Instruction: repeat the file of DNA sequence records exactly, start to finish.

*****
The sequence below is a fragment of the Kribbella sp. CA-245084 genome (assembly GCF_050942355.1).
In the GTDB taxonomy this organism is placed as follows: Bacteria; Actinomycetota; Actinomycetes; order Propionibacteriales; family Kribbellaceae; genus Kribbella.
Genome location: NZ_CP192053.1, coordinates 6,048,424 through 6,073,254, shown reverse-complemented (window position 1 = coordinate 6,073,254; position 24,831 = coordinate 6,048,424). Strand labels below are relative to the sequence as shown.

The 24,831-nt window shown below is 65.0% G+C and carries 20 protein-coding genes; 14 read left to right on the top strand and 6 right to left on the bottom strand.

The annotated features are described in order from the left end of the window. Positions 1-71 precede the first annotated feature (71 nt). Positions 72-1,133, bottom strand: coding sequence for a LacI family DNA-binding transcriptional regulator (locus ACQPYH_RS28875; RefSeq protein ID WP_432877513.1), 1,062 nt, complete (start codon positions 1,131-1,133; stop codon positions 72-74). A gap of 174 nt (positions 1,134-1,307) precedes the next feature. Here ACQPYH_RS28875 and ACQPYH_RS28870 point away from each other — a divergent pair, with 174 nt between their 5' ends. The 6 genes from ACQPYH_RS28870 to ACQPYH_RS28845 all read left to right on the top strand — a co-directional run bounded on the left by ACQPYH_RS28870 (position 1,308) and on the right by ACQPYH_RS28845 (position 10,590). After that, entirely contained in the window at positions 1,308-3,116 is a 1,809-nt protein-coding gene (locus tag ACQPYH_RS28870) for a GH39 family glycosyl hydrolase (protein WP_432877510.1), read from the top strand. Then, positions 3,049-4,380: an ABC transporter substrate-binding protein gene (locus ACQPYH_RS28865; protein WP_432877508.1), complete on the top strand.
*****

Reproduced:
The sequence below is a fragment of the Kribbella sp. CA-245084 genome (assembly GCF_050942355.1).
In the GTDB taxonomy this organism is placed as follows: Bacteria; Actinomycetota; Actinomycetes; order Propionibacteriales; family Kribbellaceae; genus Kribbella.
Genome location: NZ_CP192053.1, coordinates 6,048,424 through 6,073,254, shown reverse-complemented (window position 1 = coordinate 6,073,254; position 24,831 = coordinate 6,048,424). Strand labels below are relative to the sequence as shown.

The 24,831-nt window shown below is 65.0% G+C and carries 20 protein-coding genes; 14 read left to right on the top strand and 6 right to left on the bottom strand.

The annotated features are described in order from the left end of the window. Positions 1-71 precede the first annotated feature (71 nt). Positions 72-1,133, bottom strand: coding sequence for a LacI family DNA-binding transcriptional regulator (locus ACQPYH_RS28875; RefSeq protein ID WP_432877513.1), 1,062 nt, complete (start codon positions 1,131-1,133; stop codon positions 72-74). A gap of 174 nt (positions 1,134-1,307) precedes the next feature. Here ACQPYH_RS28875 and ACQPYH_RS28870 point away from each other — a divergent pair, with 174 nt between their 5' ends. The 6 genes from ACQPYH_RS28870 to ACQPYH_RS28845 all read left to right on the top strand — a co-directional run bounded on the left by ACQPYH_RS28870 (position 1,308) and on the right by ACQPYH_RS28845 (position 10,590). After that, entirely contained in the window at positions 1,308-3,116 is a 1,809-nt protein-coding gene (locus tag ACQPYH_RS28870) for a GH39 family glycosyl hydrolase (protein WP_432877510.1), read from the top strand. Then, positions 3,049-4,380: an ABC transporter substrate-binding protein gene (locus ACQPYH_RS28865; protein WP_432877508.1), complete on the top strand.